You can read the Goodreads summary of The Help here.
I've been wanting to read The Help for awhile, but my aversion to buying hardcover books (because the expense mostly) kept me from doing so. Meanwhile, the wait list for the novel on PaperBackSwap.com was hefty, so I was very happy to see it in a Valentine's Day package from my mother-in-law. Three days after receiving that package, I've read the book and I can tell it's going to be on my list of top books read in 2011. I actually think this novel might be considered something more than just a "good" or "great read." I think it might be a legitimate piece of literature.
I majored in history in college and one of my more favorite eras to study was the Civil Rights Movement, something this novel is unequivocally about. Set in 1963 and 1964 Jackson, Mississippi, the novel takes on three different perspectives: that of Aibileen, a black maid to a wealthy white family, Minny, another maid, and Skeeter, a recent college graduate who lives with her parents and is quickly becoming fed up with the way the maids are being treated. That, combined with her desire to have a career in journalism, sparks Skeeter to write a book from the maid's perspectives.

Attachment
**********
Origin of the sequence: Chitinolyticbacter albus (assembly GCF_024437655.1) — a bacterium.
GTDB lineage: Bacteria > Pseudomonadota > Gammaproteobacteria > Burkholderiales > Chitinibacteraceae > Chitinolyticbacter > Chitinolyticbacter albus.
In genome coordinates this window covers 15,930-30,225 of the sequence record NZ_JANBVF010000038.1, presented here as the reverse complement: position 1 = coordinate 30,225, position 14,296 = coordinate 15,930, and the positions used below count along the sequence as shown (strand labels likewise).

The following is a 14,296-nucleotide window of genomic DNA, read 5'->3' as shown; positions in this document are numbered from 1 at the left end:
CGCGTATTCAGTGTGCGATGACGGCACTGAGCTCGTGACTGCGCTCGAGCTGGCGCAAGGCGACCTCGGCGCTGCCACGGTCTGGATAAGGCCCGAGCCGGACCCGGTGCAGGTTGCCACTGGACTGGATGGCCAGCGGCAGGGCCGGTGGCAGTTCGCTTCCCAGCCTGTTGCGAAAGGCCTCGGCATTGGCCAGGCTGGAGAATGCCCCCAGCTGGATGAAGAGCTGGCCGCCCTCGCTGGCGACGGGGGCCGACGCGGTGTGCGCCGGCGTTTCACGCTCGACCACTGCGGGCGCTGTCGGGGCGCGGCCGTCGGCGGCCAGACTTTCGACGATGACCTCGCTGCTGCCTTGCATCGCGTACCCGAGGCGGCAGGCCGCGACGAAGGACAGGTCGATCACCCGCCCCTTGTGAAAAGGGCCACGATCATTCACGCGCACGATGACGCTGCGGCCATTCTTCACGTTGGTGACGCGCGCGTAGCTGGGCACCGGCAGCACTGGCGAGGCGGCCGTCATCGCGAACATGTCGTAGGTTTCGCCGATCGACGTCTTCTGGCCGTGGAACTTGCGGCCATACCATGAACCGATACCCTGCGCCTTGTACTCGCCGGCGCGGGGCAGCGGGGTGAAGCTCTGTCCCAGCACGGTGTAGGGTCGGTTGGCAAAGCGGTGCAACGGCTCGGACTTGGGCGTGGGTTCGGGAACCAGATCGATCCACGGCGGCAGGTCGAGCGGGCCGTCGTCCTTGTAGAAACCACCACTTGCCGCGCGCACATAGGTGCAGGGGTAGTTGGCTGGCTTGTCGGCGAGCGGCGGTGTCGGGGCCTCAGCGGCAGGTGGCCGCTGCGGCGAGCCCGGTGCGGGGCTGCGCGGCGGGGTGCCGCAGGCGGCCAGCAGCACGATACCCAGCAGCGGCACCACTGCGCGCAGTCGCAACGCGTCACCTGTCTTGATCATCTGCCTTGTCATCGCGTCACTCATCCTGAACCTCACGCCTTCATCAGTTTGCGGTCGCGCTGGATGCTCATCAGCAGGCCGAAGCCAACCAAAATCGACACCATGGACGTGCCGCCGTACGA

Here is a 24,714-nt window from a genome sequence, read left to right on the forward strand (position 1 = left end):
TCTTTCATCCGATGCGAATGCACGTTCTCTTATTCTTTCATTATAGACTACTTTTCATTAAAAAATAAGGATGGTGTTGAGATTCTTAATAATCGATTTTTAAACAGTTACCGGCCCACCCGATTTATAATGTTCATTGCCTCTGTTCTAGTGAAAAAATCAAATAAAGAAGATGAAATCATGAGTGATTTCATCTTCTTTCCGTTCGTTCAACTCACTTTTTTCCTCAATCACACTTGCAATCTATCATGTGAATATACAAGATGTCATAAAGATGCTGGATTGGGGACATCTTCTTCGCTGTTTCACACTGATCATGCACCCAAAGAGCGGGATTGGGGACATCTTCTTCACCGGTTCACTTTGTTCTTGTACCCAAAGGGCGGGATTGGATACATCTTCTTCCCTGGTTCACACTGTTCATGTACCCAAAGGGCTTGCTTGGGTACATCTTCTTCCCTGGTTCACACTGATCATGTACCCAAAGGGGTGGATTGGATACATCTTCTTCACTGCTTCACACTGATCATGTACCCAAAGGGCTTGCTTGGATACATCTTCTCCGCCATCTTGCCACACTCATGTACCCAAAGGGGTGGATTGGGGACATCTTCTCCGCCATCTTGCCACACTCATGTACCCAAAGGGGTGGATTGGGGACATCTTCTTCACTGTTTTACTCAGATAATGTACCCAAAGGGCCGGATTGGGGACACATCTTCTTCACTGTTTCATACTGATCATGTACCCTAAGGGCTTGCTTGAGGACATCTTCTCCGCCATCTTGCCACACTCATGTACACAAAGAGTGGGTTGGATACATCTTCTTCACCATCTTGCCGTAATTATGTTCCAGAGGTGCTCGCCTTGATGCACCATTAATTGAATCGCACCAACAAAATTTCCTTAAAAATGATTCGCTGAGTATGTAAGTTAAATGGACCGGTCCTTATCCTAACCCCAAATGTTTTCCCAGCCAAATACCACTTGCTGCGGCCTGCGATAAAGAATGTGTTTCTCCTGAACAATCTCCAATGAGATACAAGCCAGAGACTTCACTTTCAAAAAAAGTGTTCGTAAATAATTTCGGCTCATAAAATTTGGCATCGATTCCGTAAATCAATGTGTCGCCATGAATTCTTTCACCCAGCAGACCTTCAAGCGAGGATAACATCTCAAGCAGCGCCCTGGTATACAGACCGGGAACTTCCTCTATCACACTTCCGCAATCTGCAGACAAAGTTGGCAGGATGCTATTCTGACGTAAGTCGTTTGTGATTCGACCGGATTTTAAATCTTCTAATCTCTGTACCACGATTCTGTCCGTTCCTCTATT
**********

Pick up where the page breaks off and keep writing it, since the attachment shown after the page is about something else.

The vernacular took a few chapters to get used to, but after that flowed easily. The book is wonderfully written. Historic details are interspersed throughout, including references to Kennedy's assassination, putting a man on the moon, and the hippie counterculture in California. As I read I found the novel to be historically accurate, which is always a plus. Stockett was born and raised in Mississippi, so she knows what she's talking about and she knows how to use the vernacular correctly. On top of that, the book had some humor, and I was laughing out loud on more than one occasion.
This book has been on the bestseller list for who knows how long and there's a lot of hype surrounding it. It's definitely warranted and I can't recommend this book enough. A movie version is set to be released late this summer and I'm definitely excited to see how it compares to the book.